Aurignacian happy hours

That image conjured by John Noble Wilford just had me tickled:

It so happens, as Dr. Conard and his co-authors, Susanne C. Mnzel of Tubingen and Maria Malina of the Heidelberg Academy of Sciences, noted, the Hohle Fels flute was uncovered in sediments a few feet away from the carved figurine of a busty, nude woman, also around 35,000 years old. The discovery was announced in May by Dr. Conard.
Was this evidence of happy hours after the hunt? Fertility rites or social bonding? The German archaeologists suggested that music in the Stone Age could have contributed to the maintenance of larger social networks, and thereby perhaps have helped facilitate the demographic and territorial expansion of modern humans.

The description of the flutes is available in advance copy from Nature. This is one of my pet peeves – papers in advance of print – because I can’t just enter them into my bibliographic database; there are no volume or page numbers. What a pain.

Mammoth ivory flutes were really hard to make.

The characteristics of these three fragments of ivory are known only from the ivory flute from the upper Aurignacian deposits of Geienklsterle archaeological horizon II (ref. 15). The technology for making an ivory flute is much more complicated than that for making a flute from a bird bone. It requires forming the rough shape along the long axis of a naturally curved piece of mammoth ivory, splitting it open at the interface of the cementum and dentine or along one of the other bedding plains in the ivory, carefully hollowing out the halves, carving the holes and then rejoining the halves of the flute with air-tight seals along the seams that connected the halves of the flute. The ivory flute from Geienklsterle preserves dozens of finely carved notches along the edges of the two halves to facilitate binding and sealing the flute (15). Although thousands of pieces of ivory-working debris and hundreds of ivory artefacts have been recovered from the Aurignacian deposits of Hohle Fels, Vogelherd and Geienklsterle, only the flute fragments have the form described above and preserve a hollowed-out convex morphology, finger holes and series of notches along the edge of the long axis. Thus, we can be confident that these finds represent fragments of ivory flutes similar to the one recovered from Geienklsterle. We recovered the ivory flute from Geienklsterle in 31 small fragments. Given the tendency of delicate ivory artefacts to break into many pieces, it is not unusual to find such pieces in isolation.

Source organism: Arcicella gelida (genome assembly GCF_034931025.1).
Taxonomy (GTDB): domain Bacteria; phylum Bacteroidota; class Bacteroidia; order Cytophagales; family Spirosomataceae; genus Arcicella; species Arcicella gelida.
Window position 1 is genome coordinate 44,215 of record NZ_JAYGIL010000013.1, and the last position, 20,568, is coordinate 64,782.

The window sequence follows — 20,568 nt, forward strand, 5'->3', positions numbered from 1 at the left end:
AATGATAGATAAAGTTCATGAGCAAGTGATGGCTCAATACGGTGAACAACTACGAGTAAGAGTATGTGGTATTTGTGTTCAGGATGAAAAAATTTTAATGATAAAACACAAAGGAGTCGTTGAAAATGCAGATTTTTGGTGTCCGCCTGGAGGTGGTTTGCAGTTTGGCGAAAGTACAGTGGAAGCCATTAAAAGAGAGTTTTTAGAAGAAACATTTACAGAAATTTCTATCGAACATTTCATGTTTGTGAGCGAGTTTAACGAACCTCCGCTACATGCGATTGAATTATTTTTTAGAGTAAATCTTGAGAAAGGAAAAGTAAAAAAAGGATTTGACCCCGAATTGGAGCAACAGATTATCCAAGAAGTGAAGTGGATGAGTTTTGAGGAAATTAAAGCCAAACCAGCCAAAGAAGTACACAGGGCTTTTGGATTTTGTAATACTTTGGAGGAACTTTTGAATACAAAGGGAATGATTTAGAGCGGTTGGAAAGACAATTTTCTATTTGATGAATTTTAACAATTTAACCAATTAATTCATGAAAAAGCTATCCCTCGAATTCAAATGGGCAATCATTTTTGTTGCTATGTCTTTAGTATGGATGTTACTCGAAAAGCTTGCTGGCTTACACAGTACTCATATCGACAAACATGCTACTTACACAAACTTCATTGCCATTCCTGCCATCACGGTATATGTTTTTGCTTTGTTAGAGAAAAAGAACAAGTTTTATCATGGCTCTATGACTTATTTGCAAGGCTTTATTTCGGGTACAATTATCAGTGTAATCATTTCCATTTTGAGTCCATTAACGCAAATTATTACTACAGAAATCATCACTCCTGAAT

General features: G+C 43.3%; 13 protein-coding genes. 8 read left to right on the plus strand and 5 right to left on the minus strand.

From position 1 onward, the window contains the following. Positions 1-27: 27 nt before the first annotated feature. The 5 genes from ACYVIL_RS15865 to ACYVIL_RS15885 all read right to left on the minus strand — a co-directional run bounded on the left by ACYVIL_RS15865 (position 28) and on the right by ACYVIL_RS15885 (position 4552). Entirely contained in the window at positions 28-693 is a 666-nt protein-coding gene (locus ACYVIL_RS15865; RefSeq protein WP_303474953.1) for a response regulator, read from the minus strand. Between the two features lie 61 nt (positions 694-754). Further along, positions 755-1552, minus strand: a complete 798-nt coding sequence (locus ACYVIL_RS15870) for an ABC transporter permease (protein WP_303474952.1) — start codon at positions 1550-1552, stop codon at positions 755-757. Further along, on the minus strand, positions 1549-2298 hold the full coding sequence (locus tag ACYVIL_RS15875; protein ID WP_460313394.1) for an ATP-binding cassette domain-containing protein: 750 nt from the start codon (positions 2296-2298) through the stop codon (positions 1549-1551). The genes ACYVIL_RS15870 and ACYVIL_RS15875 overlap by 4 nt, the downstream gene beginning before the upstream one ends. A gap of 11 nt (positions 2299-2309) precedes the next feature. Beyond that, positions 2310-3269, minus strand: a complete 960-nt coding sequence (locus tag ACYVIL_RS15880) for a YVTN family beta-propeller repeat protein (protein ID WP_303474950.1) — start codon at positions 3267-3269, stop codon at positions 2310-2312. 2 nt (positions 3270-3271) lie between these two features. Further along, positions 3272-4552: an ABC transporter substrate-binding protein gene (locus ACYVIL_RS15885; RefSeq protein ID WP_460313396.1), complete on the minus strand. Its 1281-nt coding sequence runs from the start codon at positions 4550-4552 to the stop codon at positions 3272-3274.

The tiny (~1 cm) fragments don’t look like much by themselves. Several of them were found only by water screening of sediments. Much more than the “origin of music” angle, I think the attention of Conard’s team is the real story here. They had an inkling what to look for, and they started finding the pieces. I wonder how many others may be floating around unrecognized within Upper Paleolithic collections. The thing working against a lot of unrecognized tiny flute fragments is that the Swabian sites seem to have involved dedicated ivory working on a scale that doesn’t appear elsewhere.

The flutes made of bird bone are much simpler to manufacture and interpret.

The maker of the flute carved the instrument from the radius of a griffon vulture (Gyps fulvus). This species has a wing span of between 230 and 265 cm and provides bones ideal for large flutes. Griffon vultures and other vultures are documented in the Upper Palaeolithic sediments of the Swabian caves with several examples identified from Gravettian and Aurignacian deposits at Geissenklsterle.

The Geissenklösterle flute has previously been modeled to evaluate its sound characteristics; this has not been done for the new flutes:

The smaller, three-holed bone flute, made from the radius of a swan, that was recovered from the Aurignacian deposits of archaeological horizon II at the nearby cave of Geienklsterle can be played by blowing obliquely into its proximal end to produce four basic notes (10, 11, 12, 13). Three additional overtones can be produced by blowing more sharply into the flute. Given that the three-holed flute from Geienklsterle produces a range of notes comparable to many modern kinds of flute, we expect flute 1 from Hohle Fels to provide a comparable, or perhaps greater, range of notes and musical possibilities (14).

I for one am tired of the boring New-Agey flute music that has been creeping into documentaries about ancient people. So I hope that somebody out there will think a little more broadly about the kind of musical environment these flutes were part of. There would have been a huge potential variety of percussion artifacts. Singing and clapping. Probably not strings, although as long as we’re going to talk seriously about arrows in the Upper Paleolithic, a good bowstring has a nice pluck to it.

Now if you’re a composer of documentary caveman music, you don’t want to take this too far. And by “too far”, I mean Ewok celebration from Return of the Jedi “too far.” That would not be my idea of a “happy hour.” Kapiche?

References:

Conard NJ, Malina M, Münzel SC. 2009. New flutes document the earliest musical tradition in southwestern Germany. Nature (advance online) doi:10.1038/nature08169